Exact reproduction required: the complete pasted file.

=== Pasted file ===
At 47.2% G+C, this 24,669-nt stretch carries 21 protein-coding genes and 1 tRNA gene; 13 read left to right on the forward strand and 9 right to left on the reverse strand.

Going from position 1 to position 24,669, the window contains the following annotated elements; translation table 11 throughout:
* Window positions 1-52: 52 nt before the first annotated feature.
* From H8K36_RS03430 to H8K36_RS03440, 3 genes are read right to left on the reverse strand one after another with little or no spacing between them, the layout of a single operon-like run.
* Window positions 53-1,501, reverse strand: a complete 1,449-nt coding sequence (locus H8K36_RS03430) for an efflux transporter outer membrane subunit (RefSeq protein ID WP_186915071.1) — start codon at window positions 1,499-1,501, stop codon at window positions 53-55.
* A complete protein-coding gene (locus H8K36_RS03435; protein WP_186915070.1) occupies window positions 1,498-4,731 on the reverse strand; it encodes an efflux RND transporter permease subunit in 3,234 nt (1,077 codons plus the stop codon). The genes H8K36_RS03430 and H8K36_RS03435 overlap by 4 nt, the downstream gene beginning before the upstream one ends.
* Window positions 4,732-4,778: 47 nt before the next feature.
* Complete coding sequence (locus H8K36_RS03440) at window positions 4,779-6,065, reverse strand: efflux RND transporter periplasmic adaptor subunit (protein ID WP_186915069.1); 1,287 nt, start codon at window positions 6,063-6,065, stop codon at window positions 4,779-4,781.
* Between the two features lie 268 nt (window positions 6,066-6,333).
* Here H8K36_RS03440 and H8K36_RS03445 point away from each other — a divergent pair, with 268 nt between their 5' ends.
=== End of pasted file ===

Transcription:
At 47.2% G+C, this 24,669-nt stretch carries 21 protein-coding genes and 1 tRNA gene; 13 read left to right on the forward strand and 9 right to left on the reverse strand.

Going from position 1 to position 24,669, the window contains the following annotated elements; translation table 11 throughout:
* Window positions 1-52: 52 nt before the first annotated feature.
* From H8K36_RS03430 to H8K36_RS03440, 3 genes are read right to left on the reverse strand one after another with little or no spacing between them, the layout of a single operon-like run.
* Window positions 53-1,501, reverse strand: a complete 1,449-nt coding sequence (locus H8K36_RS03430) for an efflux transporter outer membrane subunit (RefSeq protein ID WP_186915071.1) — start codon at window positions 1,499-1,501, stop codon at window positions 53-55.
* A complete protein-coding gene (locus H8K36_RS03435; protein WP_186915070.1) occupies window positions 1,498-4,731 on the reverse strand; it encodes an efflux RND transporter permease subunit in 3,234 nt (1,077 codons plus the stop codon). The genes H8K36_RS03430 and H8K36_RS03435 overlap by 4 nt, the downstream gene beginning before the upstream one ends.
* Window positions 4,732-4,778: 47 nt before the next feature.
* Complete coding sequence (locus H8K36_RS03440) at window positions 4,779-6,065, reverse strand: efflux RND transporter periplasmic adaptor subunit (protein ID WP_186915069.1); 1,287 nt, start codon at window positions 6,063-6,065, stop codon at window positions 4,779-4,781.
* Between the two features lie 268 nt (window positions 6,066-6,333).
* Here H8K36_RS03440 and H8K36_RS03445 point away from each other — a divergent pair, with 268 nt between their 5' ends.